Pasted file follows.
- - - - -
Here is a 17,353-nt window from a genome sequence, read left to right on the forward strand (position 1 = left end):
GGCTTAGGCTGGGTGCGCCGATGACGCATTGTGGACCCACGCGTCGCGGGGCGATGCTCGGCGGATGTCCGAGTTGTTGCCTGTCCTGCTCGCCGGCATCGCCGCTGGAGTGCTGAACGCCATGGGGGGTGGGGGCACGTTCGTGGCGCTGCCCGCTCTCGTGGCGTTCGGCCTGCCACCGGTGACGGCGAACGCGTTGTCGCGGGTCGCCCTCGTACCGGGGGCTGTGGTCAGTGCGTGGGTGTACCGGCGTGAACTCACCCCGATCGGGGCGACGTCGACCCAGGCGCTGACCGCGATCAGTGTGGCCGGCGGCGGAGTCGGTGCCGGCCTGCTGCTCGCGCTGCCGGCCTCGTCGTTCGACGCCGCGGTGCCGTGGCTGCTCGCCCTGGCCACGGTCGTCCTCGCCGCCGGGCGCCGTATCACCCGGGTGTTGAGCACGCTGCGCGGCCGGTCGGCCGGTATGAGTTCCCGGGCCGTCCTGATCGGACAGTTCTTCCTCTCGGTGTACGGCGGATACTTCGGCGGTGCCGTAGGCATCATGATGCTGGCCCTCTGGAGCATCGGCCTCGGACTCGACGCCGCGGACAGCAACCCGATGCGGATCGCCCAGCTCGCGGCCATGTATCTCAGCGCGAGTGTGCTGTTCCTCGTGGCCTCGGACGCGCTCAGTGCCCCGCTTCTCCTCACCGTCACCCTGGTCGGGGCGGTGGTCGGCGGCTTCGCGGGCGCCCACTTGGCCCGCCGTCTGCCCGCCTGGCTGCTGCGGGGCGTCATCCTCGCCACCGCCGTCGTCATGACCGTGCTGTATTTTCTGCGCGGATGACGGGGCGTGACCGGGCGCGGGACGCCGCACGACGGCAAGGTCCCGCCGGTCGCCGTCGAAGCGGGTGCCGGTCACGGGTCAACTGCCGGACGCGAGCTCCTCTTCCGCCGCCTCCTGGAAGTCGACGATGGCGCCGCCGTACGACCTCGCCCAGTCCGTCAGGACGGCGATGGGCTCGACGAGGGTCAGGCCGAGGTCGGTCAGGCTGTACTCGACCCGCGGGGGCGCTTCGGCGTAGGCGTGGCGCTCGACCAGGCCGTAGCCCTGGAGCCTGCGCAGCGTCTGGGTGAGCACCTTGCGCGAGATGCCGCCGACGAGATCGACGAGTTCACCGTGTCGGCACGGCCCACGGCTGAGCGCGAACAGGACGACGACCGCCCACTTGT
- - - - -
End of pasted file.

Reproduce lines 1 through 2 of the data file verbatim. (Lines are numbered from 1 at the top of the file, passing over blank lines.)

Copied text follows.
Here is a 17,353-nt window from a genome sequence, read left to right on the forward strand (position 1 = left end):
GGCTTAGGCTGGGTGCGCCGATGACGCATTGTGGACCCACGCGTCGCGGGGCGATGCTCGGCGGATGTCCGAGTTGTTGCCTGTCCTGCTCGCCGGCATCGCCGCTGGAGTGCTGAACGCCATGGGGGGTGGGGGCACGTTCGTGGCGCTGCCCGCTCTCGTGGCGTTCGGCCTGCCACCGGTGACGGCGAACGCGTTGTCGCGGGTCGCCCTCGTACCGGGGGCTGTGGTCAGTGCGTGGGTGTACCGGCGTGAACTCACCCCGATCGGGGCGACGTCGACCCAGGCGCTGACCGCGATCAGTGTGGCCGGCGGCGGAGTCGGTGCCGGCCTGCTGCTCGCGCTGCCGGCCTCGTCGTTCGACGCCGCGGTGCCGTGGCTGCTCGCCCTGGCCACGGTCGTCCTCGCCGCCGGGCGCCGTATCACCCGGGTGTTGAGCACGCTGCGCGGCCGGTCGGCCGGTATGAGTTCCCGGGCCGTCCTGATCGGACAGTTCTTCCTCTCGGTGTACGGCGGATACTTCGGCGGTGCCGTAGGCATCATGATGCTGGCCCTCTGGAGCATCGGCCTCGGACTCGACGCCGCGGACAGCAACCCGATGCGGATCGCCCAGCTCGCGGCCATGTATCTCAGCGCGAGTGTGCTGTTCCTCGTGGCCTCGGACGCGCTCAGTGCCCCGCTTCTCCTCACCGTCACCCTGGTCGGGGCGGTGGTCGGCGGCTTCGCGGGCGCCCACTTGGCCCGCCGTCTGCCCGCCTGGCTGCTGCGGGGCGTCATCCTCGCCACCGCCGTCGTCATGACCGTGCTGTATTTTCTGCGCGGATGACGGGGCGTGACCGGGCGCGGGACGCCGCACGACGGCAAGGTCCCGCCGGTCGCCGTCGAAGCGGGTGCCGGTCACGGGTCAACTGCCGGACGCGAGCTCCTCTTCCGCCGCCTCCTGGAAGTCGACGATGGCGCCGCCGTACGACCTCGCCCAGTCCGTCAGGACGGCGATGGGCTCGACGAGGGTCAGGCCGAGGTCGGTCAGGCTGTACTCGACCCGCGGGGGCGCTTCGGCGTAGGCGTGGCGCTCGACCAGGCCGTAGCCCTGGAGCCTGCGCAGCGTCTGGGTGAGCACCTTGCGCGAGATGCCGCCGACGAGATCGACGAGTTCACCGTGTCGGCACGGCCCACGGCTGAGCGCGAACAGGACGACGACCGCCCACTTGT